Hong Kong counts the opportunities and costs of leading fintech adoption rates
FYI, this story is more than a year old
Article by LexisNexis Risk Solutions market planning, fraud & identity director Cameron Church
Hong Kong suffered HK$147 million (US$18.8 million) in cybercrime damages in 2018, according to the Hong Kong Police Force.
However, this doesn’t capture the full magnitude of damage that is unfurling across Asia from an international community of cybercriminals, galvanised by rapid fintech adoption in the region.
High early adoption rates and extensive mobile device use make Asia the ideal testing ground for fintech development.
The region leads global peers in new mobile payment, virtual banking and digital loans technology – in fact, mobile transactions in the region increased from less than 12 million in 2017 to over 55 million in 2018, according to recent cybercrime statistics reported by LexisNexis Risk Solutions.
However, the rapid race of digitising wallets and financial transactions in the region also makes it a prime target for financial crime.
Against this backdrop, it is increasingly clear that the pace of fintech development and adoption in the region has outstripped the evolution of the cybersecurity measures necessary to protect users.
Mobile payments are e-commerce's Achilles’ heel
This mismatch is particularly visible around mobile payments.
Ecommerce transactions in the APAC region have been subject to more than twice the rate of attacks as the rest of the world.
One of the most notable incidents occurred in May 2019, when the South China Morning Post reported that almost half a million accounts were compromised at one of Asia’s largest clothing retailers.
Leaked information included not only names and addresses but also credit card data.
This is just one in a rising tide of cyberattacks in the region, which increased by 480% in the second half of 2018 versus the same period the previous year.
On its current trajectory, the volume of attacks is expected to continue growing as 4.7 billion mobile users are expected to be online in Asia alone by 2020 – about 60% of the planet’s current population.
Many of these users are taking advantage of the convenience of mobile payments and mobile banking.
The rise of new consumer finance technologies is creating a renaissance of financial accessibility among those previously underserved by the traditional banking sector in Asia, particularly those in emerging economies such as China and in Southeast Asia.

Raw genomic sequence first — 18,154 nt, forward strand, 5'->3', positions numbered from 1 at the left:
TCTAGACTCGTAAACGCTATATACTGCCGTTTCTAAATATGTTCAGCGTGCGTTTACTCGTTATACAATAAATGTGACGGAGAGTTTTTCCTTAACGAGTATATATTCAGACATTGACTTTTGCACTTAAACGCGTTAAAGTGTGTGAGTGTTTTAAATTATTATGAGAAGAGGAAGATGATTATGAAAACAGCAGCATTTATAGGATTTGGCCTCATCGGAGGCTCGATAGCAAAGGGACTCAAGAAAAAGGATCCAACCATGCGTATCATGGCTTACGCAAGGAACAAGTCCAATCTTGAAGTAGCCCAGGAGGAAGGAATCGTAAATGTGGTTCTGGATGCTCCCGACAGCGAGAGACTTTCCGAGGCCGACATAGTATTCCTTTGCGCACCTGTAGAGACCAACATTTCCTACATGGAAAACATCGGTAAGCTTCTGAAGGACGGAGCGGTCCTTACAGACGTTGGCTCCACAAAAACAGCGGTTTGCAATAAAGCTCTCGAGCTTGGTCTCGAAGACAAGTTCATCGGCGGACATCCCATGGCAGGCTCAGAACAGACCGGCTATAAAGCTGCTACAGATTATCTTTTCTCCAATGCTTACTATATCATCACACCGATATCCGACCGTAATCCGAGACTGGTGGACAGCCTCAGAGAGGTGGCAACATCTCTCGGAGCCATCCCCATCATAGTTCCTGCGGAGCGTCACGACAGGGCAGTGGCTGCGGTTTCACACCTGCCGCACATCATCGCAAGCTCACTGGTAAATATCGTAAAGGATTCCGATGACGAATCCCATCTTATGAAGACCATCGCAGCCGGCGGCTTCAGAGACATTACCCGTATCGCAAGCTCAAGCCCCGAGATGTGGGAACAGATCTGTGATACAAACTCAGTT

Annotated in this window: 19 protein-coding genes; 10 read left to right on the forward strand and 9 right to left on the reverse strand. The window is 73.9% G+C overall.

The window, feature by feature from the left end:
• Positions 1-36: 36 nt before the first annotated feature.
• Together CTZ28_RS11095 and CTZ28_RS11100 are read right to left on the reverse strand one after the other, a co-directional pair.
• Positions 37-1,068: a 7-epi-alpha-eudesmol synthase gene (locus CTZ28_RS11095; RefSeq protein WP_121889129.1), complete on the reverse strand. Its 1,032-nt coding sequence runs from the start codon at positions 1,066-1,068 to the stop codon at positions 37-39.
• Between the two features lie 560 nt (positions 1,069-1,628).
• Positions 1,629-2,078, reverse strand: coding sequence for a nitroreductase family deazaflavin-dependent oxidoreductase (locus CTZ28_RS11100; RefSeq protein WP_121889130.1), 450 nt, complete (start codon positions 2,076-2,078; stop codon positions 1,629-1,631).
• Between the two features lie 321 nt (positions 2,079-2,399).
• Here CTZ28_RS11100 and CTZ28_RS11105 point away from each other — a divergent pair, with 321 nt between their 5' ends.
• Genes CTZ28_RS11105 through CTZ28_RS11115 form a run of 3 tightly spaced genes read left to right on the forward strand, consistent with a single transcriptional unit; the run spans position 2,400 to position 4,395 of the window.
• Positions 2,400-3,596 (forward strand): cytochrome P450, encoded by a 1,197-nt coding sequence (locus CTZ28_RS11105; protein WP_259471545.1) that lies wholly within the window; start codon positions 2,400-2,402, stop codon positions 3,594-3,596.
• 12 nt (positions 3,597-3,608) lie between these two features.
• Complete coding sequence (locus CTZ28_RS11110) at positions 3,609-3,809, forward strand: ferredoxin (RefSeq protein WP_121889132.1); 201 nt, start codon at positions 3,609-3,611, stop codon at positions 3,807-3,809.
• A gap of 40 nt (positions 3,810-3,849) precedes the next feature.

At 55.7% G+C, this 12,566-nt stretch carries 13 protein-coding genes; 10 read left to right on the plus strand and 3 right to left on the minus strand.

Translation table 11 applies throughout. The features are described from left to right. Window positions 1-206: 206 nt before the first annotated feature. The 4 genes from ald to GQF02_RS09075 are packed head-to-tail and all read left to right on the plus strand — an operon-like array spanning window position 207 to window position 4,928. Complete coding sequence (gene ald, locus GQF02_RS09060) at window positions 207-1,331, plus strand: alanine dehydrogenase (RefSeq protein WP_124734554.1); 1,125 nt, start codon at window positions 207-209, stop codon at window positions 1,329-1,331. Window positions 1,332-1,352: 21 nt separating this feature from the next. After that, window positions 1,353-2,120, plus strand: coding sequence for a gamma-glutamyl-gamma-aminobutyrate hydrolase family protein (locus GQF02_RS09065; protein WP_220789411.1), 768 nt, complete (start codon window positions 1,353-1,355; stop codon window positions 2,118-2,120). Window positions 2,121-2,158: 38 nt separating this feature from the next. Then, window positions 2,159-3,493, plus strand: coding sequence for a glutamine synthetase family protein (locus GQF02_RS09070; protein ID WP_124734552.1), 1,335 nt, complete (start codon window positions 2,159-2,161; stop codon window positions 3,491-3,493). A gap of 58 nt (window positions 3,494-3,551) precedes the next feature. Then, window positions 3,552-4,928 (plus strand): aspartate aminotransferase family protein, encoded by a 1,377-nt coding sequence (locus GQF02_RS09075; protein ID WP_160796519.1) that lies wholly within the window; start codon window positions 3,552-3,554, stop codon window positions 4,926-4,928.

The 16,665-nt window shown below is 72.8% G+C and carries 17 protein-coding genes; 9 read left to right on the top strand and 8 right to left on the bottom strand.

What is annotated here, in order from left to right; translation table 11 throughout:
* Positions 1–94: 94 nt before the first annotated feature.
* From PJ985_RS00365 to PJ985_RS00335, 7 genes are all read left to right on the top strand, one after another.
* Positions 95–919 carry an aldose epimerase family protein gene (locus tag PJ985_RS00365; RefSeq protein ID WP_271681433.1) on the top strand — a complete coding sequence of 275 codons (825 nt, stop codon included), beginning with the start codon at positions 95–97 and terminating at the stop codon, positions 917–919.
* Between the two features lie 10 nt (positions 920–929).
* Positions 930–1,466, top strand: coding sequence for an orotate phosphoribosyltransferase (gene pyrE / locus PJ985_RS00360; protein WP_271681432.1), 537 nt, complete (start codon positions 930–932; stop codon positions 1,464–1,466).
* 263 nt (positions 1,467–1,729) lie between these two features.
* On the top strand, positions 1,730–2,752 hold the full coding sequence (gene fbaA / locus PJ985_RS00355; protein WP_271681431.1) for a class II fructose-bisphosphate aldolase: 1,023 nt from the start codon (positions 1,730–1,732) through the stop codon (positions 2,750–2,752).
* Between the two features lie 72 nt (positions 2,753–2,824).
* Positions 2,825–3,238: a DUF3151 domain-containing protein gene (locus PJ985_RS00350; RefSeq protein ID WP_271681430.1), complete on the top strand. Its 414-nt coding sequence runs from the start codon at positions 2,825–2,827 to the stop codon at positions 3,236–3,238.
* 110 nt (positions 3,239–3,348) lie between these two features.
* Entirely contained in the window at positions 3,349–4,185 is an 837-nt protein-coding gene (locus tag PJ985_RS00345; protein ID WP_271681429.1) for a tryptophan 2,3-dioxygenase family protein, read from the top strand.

Unfortunately, current cybersecurity practices place many of these new users on the frontline of a growing regional crisis.
Hong Kong a cybercrime target of choice
As a leading financial centre in Asia, Hong Kong is no exception to the trend of rising fintech integration.
As a result, the market has emerged as a target of choice for cybercriminals looking to exploit cybersecurity vulnerabilities as new fintech applications arise.
Hong Kong initiated 79 million digital transactions in the second half of 2018, 52% of which were mobile transactions.
These 79 million transactions gave rise to a staggering 9 million automated “bot” cybersecurity attacks and 2.8 million human-initiated attacks, a new high for the market.
One example is a May 2019 attack in which a Hong Kong-based cryptocurrency exchange was hacked and lost more than US$40 million.
The company stated that the hackers used a variety of techniques such as “phishing, viruses and other attacks”, showing a sophisticated combination of bot and human-initiated attacks.
A key finding for Hong Kong is the variety and diversity of the origins of attacks recorded in the second half of 2018.
Canada was the leading origin for attacks launched on Hong Kong.
As a major international financial hub, this highlights the global scale of threats that Hong Kong – and other regional markets – is subject to.
With fintech development still in its infancy, adoption rates are in some cases misaligned with the cybersecurity capabilities of service providers.
As a concerning indicator of this trend, the reported HK$147 million (US$18.8 million) lost to cybercrime in Hong Kong in 2018 appears to have had little impact on the appetites of consumers and financial institutions for digitalising Hong Kong’s economy.
At current growth rates, it is expected that Hong Kong will have digitalised over 60% of its entire economy by 2021, according to a recent study produced by Microsoft and IDC Asia/Pacific.
The global community is cautiously watching developments in Asia as lawmakers worldwide attempt to draft appropriate regulations for the emerging fintech industry.
How markets such as Hong Kong move to integrate emerging financial technology could serve as a template for regulations in markets across the globe, making cybersecurity vitally important for future innovation and growth in the industry.
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